Speaking of weirdos.

Dear Word Detective:  This afternoon, while a couple of my friends and I were waiting around before a choir rehearsal, trying to remember the steps to a Baroque dance we had learned this summer, somebody sat down at the piano and started playing a piece by Kabalevsky which we supposed was a gymnopedie.  We began speculating on the origins of “gymnopedie,” which seemed like a funny thing to call a quiet piece of music.  The best we could guess was that it had something to do with “gymnos,” which is Greek for “unclothed,” but we couldn’t imagine what.  Please enlighten some etymologically puzzled musicians.– Elizabeth  Lightwood.

Good question, and thanks for the opportunity to add “gymnopedie” to my spell checker’s dictionary.  And “Kabalevsky,” of course, which for some reason it wants to change to my choice of “Lobachevsky” or “Dostoevsky.”  Typical.  I notice it’s not throwing a fit over “Madonna” or  “The Beatles.”  I guess I should give it credit for recognizing Lobachevsky, but that’s probably just because it was programmed by math weirdos.  Huh.  It seems to like “weirdo.”  I rest my case.

Steinlein-chatnoirSpeaking of omissions, I was mildly surprised that you asked a question about “gymnopedie” and didn’t mention the French composer Erik Satie (1866-1925).  As musicians, you and your friends are doubtlessly acquainted with Satie’s three “Gymnopedies,” quiet and impressionistic solo piano pieces published beginning in 1888 and probably Satie’s best-known works.  What I guess is less well-known is that Satie seems to have invented the term “gymnopedie” himself.  But it’s not entirely clear what he meant by it.  There have been, in fact, scholarly papers written debating exactly how Satie came up with the word.

Satie was, by all accounts, a strange but clever duck.  A famous anecdote, probably at least partly apocryphal, recounts the aspiring composer’s first visit, in 1887, to Le Chat Noir (The Black Cat) nightclub, at that time the epicenter of the Paris musical scene.  According to the story, Satie, lacking any artistic reputation at that point, arranged for his arrival to be announced by a friend with the words “Erik Satie, gymnopediste.”  Rodolphe Salis, Le Chat Noir’s formidable proprietor, is said to have been temporarily taken aback, finally responding, “That’s quite an occupation.”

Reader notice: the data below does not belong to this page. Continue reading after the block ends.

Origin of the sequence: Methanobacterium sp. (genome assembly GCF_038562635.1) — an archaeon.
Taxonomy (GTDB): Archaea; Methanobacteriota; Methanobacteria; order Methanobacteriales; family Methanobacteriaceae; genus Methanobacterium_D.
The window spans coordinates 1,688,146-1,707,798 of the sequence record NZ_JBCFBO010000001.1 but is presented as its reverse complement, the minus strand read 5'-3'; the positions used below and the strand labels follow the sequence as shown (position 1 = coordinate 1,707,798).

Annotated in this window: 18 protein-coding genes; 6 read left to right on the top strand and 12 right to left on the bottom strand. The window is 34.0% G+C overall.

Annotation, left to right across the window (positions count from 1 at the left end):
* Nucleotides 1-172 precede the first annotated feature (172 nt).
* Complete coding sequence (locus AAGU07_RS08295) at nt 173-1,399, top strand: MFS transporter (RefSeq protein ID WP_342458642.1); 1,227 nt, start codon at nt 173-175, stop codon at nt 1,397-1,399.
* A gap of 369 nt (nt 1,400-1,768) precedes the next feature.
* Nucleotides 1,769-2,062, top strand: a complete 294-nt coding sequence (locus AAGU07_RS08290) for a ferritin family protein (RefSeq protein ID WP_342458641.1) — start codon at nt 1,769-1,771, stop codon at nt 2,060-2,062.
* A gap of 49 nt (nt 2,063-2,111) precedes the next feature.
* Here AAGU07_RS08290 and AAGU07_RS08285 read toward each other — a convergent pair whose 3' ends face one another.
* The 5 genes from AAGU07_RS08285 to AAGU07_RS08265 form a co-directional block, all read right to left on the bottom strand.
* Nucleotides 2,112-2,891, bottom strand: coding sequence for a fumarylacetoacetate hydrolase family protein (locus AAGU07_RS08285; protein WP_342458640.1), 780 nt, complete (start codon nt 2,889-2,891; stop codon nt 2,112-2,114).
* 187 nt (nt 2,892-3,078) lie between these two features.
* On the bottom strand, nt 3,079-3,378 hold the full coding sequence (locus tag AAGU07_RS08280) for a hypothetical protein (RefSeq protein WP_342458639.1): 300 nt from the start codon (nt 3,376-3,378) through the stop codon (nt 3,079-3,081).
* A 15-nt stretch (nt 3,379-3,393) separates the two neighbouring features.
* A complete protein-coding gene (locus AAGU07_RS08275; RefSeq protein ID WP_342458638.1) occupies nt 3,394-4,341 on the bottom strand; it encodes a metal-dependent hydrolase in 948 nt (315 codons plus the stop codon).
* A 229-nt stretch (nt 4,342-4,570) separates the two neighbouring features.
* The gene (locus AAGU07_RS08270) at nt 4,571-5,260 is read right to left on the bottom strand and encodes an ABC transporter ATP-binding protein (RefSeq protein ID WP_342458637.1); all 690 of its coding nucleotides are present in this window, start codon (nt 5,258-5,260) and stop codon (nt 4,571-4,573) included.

Satie’s purported occupation was indeed impressive.  The “Gymnopaedia” were dances performed at festivals in Ancient Greece by young men bereft, for the occasion, of clothing (“gymnos,” naked, plus “pais,” youth).  That’s the same “gymnos,” by the way, that gave us “gymnasium,” after the Ancient Greek habit of exercising in the buff.

Satie picked the word to impress the crowd, which it certainly did, but what, if anything, he meant by it is a mystery.  Satie’s friend Contamine de Latour had recently used the term “Gymnopaedia” in a poem Satie would likely have read, and any musical scholar would have been familiar with the ancient dances.  Most likely, Satie simply chose the term for its absurdity and risque overtones.

Taken with his own invention, and perhaps pushing the shtick a bit, the following year Satie published the first of his three “Gymnopedies,” the piano pieces which brought him the fame he craved and remain immensely popular today.  Incidentally, a nice video from ABC Classics which uses Gymnopedie No. 1 as its score can be found by searching YouTube for “The Colours of Autumn – Gymnopedie No.1″ or just click here

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